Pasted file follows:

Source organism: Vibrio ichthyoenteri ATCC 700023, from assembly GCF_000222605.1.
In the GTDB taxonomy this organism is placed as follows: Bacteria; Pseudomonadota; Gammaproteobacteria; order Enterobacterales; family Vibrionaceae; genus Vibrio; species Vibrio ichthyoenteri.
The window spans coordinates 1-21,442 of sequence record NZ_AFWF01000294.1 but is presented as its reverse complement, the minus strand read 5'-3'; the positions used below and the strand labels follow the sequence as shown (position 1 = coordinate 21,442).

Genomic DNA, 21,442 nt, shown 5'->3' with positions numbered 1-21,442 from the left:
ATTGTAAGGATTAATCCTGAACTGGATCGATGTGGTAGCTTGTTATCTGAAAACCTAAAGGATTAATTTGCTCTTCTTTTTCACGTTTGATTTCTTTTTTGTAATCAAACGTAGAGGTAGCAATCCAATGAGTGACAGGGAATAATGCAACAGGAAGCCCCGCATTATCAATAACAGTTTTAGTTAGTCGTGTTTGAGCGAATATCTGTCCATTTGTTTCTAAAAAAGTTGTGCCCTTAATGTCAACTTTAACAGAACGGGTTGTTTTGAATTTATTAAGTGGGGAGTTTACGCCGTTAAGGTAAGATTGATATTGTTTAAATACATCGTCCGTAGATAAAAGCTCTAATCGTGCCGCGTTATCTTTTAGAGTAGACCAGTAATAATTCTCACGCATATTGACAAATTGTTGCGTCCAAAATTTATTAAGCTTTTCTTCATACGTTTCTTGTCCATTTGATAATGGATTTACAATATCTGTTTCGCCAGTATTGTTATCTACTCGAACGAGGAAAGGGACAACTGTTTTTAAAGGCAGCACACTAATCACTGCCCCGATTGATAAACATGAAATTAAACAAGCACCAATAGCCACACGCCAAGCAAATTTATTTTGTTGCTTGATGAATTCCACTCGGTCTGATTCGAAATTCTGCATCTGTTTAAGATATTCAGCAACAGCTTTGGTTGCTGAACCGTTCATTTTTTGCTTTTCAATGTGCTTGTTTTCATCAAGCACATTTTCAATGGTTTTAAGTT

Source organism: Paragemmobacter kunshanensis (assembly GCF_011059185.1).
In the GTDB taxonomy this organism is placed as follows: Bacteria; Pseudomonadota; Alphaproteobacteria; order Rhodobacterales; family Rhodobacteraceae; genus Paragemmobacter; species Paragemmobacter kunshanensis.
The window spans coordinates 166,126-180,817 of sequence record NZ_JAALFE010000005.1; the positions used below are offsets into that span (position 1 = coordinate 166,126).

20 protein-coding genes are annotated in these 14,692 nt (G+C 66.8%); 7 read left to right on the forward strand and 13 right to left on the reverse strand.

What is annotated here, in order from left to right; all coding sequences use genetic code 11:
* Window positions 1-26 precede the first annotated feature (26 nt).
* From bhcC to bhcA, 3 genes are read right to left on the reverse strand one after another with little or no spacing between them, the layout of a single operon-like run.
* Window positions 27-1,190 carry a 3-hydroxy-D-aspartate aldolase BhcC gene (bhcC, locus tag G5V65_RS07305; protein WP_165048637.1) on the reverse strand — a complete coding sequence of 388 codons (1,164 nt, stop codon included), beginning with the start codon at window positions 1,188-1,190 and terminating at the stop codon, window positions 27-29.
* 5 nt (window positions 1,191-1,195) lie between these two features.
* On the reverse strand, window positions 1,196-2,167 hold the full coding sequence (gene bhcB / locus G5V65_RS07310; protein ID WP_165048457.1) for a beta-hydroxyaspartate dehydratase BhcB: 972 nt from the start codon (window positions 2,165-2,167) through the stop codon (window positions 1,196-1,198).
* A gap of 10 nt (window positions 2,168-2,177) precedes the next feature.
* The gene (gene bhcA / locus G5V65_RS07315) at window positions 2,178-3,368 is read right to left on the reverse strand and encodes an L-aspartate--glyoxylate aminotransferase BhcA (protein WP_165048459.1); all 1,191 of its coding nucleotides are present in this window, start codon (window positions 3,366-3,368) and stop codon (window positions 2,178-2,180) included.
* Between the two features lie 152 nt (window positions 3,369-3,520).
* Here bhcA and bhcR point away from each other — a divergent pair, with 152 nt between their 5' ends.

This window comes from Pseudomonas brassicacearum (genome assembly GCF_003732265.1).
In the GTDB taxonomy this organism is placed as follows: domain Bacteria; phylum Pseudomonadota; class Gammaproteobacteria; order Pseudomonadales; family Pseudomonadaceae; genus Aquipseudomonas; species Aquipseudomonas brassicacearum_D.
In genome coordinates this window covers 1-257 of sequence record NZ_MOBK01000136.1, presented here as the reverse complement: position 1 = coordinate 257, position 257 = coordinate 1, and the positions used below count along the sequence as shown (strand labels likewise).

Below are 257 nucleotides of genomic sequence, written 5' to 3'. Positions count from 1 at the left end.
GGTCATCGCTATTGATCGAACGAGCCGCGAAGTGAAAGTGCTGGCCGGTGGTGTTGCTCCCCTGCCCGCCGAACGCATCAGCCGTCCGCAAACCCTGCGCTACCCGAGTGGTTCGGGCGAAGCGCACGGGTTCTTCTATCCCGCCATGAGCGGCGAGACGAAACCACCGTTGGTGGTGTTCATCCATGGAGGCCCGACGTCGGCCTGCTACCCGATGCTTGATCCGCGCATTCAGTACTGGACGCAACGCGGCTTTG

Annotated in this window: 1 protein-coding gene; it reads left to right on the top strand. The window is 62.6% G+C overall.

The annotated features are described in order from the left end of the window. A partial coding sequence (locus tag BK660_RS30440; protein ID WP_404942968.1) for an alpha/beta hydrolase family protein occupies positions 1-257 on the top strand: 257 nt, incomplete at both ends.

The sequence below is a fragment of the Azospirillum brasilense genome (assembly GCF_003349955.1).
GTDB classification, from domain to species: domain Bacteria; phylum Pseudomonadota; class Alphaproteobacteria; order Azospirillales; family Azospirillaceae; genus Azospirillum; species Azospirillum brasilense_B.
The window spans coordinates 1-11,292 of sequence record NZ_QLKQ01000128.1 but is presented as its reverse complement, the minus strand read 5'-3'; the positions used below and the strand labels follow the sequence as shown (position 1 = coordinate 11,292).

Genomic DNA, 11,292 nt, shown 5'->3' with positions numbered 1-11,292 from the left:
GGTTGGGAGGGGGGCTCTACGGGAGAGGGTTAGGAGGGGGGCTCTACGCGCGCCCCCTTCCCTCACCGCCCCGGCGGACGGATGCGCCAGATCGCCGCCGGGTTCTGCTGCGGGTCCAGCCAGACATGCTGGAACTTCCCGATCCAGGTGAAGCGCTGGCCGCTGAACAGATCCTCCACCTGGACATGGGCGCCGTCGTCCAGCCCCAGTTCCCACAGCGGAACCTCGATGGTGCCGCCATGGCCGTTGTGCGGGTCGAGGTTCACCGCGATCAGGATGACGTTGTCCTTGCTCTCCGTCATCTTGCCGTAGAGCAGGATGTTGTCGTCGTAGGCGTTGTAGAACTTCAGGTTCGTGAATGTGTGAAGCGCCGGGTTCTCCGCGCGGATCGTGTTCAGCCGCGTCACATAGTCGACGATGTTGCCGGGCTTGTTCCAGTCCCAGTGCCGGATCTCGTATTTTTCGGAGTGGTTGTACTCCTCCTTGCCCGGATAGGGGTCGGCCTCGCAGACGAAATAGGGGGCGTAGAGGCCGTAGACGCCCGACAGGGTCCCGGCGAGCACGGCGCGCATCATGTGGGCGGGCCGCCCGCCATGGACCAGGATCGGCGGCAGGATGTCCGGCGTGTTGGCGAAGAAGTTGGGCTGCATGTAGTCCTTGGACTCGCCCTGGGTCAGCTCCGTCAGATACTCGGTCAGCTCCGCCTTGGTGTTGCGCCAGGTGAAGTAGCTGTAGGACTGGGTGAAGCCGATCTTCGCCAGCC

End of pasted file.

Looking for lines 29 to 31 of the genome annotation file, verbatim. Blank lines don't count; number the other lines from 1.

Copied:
The window spans coordinates 1-11,292 of sequence record NZ_QLKQ01000128.1 but is presented as its reverse complement, the minus strand read 5'-3'; the positions used below and the strand labels follow the sequence as shown (position 1 = coordinate 11,292).

Genomic DNA, 11,292 nt, shown 5'->3' with positions numbered 1-11,292 from the left:
GGTTGGGAGGGGGGCTCTACGGGAGAGGGTTAGGAGGGGGGCTCTACGCGCGCCCCCTTCCCTCACCGCCCCGGCGGACGGATGCGCCAGATCGCCGCCGGGTTCTGCTGCGGGTCCAGCCAGACATGCTGGAACTTCCCGATCCAGGTGAAGCGCTGGCCGCTGAACAGATCCTCCACCTGGACATGGGCGCCGTCGTCCAGCCCCAGTTCCCACAGCGGAACCTCGATGGTGCCGCCATGGCCGTTGTGCGGGTCGAGGTTCACCGCGATCAGGATGACGTTGTCCTTGCTCTCCGTCATCTTGCCGTAGAGCAGGATGTTGTCGTCGTAGGCGTTGTAGAACTTCAGGTTCGTGAATGTGTGAAGCGCCGGGTTCTCCGCGCGGATCGTGTTCAGCCGCGTCACATAGTCGACGATGTTGCCGGGCTTGTTCCAGTCCCAGTGCCGGATCTCGTATTTTTCGGAGTGGTTGTACTCCTCCTTGCCCGGATAGGGGTCGGCCTCGCAGACGAAATAGGGGGCGTAGAGGCCGTAGACGCCCGACAGGGTCCCGGCGAGCACGGCGCGCATCATGTGGGCGGGCCGCCCGCCATGGACCAGGATCGGCGGCAGGATGTCCGGCGTGTTGGCGAAGAAGTTGGGCTGCATGTAGTCCTTGGACTCGCCCTGGGTCAGCTCCGTCAGATACTCGGTCAGCTCCGCCTTGGTGTTGCGCCAGGTGAAGTAGCTGTAGGACTGGGTGAAGCCGATCTTCGCCAGCC